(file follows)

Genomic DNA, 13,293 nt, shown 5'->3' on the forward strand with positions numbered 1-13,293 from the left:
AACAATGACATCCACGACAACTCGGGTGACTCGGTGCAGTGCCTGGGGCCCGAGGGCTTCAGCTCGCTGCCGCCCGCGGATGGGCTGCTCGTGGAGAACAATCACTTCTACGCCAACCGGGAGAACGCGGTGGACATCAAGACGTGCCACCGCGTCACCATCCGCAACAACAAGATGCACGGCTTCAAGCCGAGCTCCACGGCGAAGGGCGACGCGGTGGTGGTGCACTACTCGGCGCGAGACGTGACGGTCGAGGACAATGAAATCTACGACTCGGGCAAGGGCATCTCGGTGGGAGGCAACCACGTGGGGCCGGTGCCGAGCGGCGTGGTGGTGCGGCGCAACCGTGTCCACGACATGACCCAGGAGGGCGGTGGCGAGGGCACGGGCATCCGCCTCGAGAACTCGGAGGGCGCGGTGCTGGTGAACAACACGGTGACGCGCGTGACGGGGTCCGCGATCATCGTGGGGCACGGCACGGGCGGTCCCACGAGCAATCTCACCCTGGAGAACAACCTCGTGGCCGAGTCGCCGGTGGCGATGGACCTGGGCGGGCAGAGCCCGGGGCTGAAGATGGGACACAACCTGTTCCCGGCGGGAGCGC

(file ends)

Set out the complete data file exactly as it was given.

Genomic DNA, 13,293 nt, shown 5'->3' on the forward strand with positions numbered 1-13,293 from the left:
AACAATGACATCCACGACAACTCGGGTGACTCGGTGCAGTGCCTGGGGCCCGAGGGCTTCAGCTCGCTGCCGCCCGCGGATGGGCTGCTCGTGGAGAACAATCACTTCTACGCCAACCGGGAGAACGCGGTGGACATCAAGACGTGCCACCGCGTCACCATCCGCAACAACAAGATGCACGGCTTCAAGCCGAGCTCCACGGCGAAGGGCGACGCGGTGGTGGTGCACTACTCGGCGCGAGACGTGACGGTCGAGGACAATGAAATCTACGACTCGGGCAAGGGCATCTCGGTGGGAGGCAACCACGTGGGGCCGGTGCCGAGCGGCGTGGTGGTGCGGCGCAACCGTGTCCACGACATGACCCAGGAGGGCGGTGGCGAGGGCACGGGCATCCGCCTCGAGAACTCGGAGGGCGCGGTGCTGGTGAACAACACGGTGACGCGCGTGACGGGGTCCGCGATCATCGTGGGGCACGGCACGGGCGGTCCCACGAGCAATCTCACCCTGGAGAACAACCTCGTGGCCGAGTCGCCGGTGGCGATGGACCTGGGCGGGCAGAGCCCGGGGCTGAAGATGGGACACAACCTGTTCCCGGCGGGAGCGC